Case against the authorisation of Monsanto’s genetically engineered Intacta soybeans to be heard at the EU Court of Justice

25. September 2013

Testbiotech, the European Network of Scientists for Social and Environmental Responsibility (ENSSER) and the German non-profit organisation Sambucus, are together challenging a decision made by the EU Commission to authorise a new genetically engineered Monsanto soybean. The case will be heard at the EU Court of Justice (T-177/13). The legal action is further supported by the Society for Ecological Research, the Manfred-Hermsen-Foundation for Nature Conservation and Environmental Protection, the Foundation on Future Farming and the German Farmers’ Association (ABL). MON87701 x MON89788 soybeans were authorised in the EU for use in food and feed. They are grown predominantly in Brazil and sold under the brand name Intacta. These plants have a unique combination of two genetically engineered traits: They express a so-called insecticidal Bt toxin and are resistant to the herbicide glyphosate, commonly known under tradenames such as Roundup. According to the complainants, the European Food Safety Authority (EFSA) has failed to carry out the legally required risk assessments for these genetically engineered soybeans. Therefore, the EU Commission should not have given permission for the marketing of derived products. The reasons given to the court for challenging the decision are, in particular,

  1. the conclusion that this soybean can be regarded as being equivalent with soybeans from conventional breeding,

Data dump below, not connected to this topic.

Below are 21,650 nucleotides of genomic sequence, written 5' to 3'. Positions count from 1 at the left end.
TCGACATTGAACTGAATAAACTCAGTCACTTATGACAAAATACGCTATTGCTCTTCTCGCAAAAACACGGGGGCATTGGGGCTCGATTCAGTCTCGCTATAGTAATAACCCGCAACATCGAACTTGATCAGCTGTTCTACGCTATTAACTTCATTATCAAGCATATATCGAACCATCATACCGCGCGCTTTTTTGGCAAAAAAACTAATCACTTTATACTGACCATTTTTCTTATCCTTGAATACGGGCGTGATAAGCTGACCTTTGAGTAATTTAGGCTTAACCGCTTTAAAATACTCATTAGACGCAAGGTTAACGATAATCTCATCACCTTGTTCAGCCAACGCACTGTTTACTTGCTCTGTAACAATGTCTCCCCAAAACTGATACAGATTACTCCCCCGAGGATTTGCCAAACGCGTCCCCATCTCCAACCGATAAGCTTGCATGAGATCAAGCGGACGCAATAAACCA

2. there has been no investigation into combinatorial effects,
  3. investigations into effects on the immune system are flawed and
  4. there is no compulsory monitoring in place of health effects at the stage of consumption.

The EU Commission gave its permission for the use of these soybeans in food and feed at the end of June 2012. In August 2012, six organisations filed a complaint against this decision. The EU Commission rejected the complaint in January 2013, but three of the organisations were allowed to file a legal case at Court of Justice of the EU (CJEU), under EU regulation 1367/2006.
In March 2013, the appeal was filed at the CJEU. In September 2013, Monsanto, the European Food Safety EFSA and the British Government joined together on the opposing side to support the EU Commission. The General Court of the EU dismissed the legal challenge in December 2016. In February, the appeal was filed (C-82/17 P)  at the European Court of Justice (ECJ) The appellants are seeking clarity on fundamental legal questions concerning EU authorisation of genetically engineered plants.


Specific risks associated with these soybeans

1. The residues from spraying with glyphosate